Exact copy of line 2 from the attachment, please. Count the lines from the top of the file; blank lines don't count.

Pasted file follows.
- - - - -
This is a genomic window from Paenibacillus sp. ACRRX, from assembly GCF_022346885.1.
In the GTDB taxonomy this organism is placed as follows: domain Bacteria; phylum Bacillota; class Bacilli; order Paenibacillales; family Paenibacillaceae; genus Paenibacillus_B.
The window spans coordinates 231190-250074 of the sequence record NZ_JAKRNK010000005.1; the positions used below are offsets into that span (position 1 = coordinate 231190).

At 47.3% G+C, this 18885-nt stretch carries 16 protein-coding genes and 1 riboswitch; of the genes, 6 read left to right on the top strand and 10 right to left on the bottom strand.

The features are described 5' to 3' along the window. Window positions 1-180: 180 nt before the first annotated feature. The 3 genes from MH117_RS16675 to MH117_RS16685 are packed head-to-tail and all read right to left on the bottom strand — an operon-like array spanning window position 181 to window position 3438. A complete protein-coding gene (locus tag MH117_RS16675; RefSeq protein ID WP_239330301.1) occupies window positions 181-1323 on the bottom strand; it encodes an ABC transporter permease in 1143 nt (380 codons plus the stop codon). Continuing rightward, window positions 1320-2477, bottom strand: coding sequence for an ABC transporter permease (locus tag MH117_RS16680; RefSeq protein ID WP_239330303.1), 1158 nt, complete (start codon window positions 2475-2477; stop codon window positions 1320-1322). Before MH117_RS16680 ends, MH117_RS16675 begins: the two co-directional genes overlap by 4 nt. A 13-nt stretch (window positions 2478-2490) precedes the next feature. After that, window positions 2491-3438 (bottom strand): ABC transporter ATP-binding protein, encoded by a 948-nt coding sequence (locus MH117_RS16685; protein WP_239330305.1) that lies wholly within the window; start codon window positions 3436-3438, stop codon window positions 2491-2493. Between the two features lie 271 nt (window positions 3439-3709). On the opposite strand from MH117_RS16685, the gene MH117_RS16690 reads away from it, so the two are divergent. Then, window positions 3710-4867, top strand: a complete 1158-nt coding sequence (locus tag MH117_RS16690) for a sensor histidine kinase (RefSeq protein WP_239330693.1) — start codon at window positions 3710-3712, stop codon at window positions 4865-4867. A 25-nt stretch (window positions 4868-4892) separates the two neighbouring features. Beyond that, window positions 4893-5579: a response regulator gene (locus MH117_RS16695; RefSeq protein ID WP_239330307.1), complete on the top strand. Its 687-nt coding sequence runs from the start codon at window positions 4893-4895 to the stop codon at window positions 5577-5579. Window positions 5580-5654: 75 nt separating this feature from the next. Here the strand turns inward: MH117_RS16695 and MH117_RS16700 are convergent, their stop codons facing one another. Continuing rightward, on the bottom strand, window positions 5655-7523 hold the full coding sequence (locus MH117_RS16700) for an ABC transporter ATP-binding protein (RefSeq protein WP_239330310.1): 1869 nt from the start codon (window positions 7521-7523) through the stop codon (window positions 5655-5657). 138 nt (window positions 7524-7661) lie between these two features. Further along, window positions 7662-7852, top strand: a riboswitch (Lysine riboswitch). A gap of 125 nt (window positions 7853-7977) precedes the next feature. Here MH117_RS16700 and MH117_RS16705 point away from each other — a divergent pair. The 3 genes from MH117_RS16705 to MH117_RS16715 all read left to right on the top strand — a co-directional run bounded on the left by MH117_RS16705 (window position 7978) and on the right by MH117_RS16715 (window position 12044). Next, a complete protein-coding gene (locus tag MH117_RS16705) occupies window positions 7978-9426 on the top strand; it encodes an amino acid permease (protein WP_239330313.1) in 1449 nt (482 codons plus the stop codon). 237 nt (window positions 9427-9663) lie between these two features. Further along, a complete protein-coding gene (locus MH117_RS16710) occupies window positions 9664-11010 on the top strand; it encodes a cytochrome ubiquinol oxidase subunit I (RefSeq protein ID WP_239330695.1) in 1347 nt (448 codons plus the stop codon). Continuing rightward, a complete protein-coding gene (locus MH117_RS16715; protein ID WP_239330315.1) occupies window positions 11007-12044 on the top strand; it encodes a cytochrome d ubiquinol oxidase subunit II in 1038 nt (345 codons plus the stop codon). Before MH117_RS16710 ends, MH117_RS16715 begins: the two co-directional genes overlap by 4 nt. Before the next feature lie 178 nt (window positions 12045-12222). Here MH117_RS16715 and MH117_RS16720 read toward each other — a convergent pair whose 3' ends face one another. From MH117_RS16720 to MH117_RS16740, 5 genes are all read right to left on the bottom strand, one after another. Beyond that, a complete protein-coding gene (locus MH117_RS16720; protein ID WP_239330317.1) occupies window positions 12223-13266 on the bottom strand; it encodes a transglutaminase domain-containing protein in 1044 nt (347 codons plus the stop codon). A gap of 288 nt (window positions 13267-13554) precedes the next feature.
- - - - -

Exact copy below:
In the GTDB taxonomy this organism is placed as follows: domain Bacteria; phylum Bacillota; class Bacilli; order Paenibacillales; family Paenibacillaceae; genus Paenibacillus_B.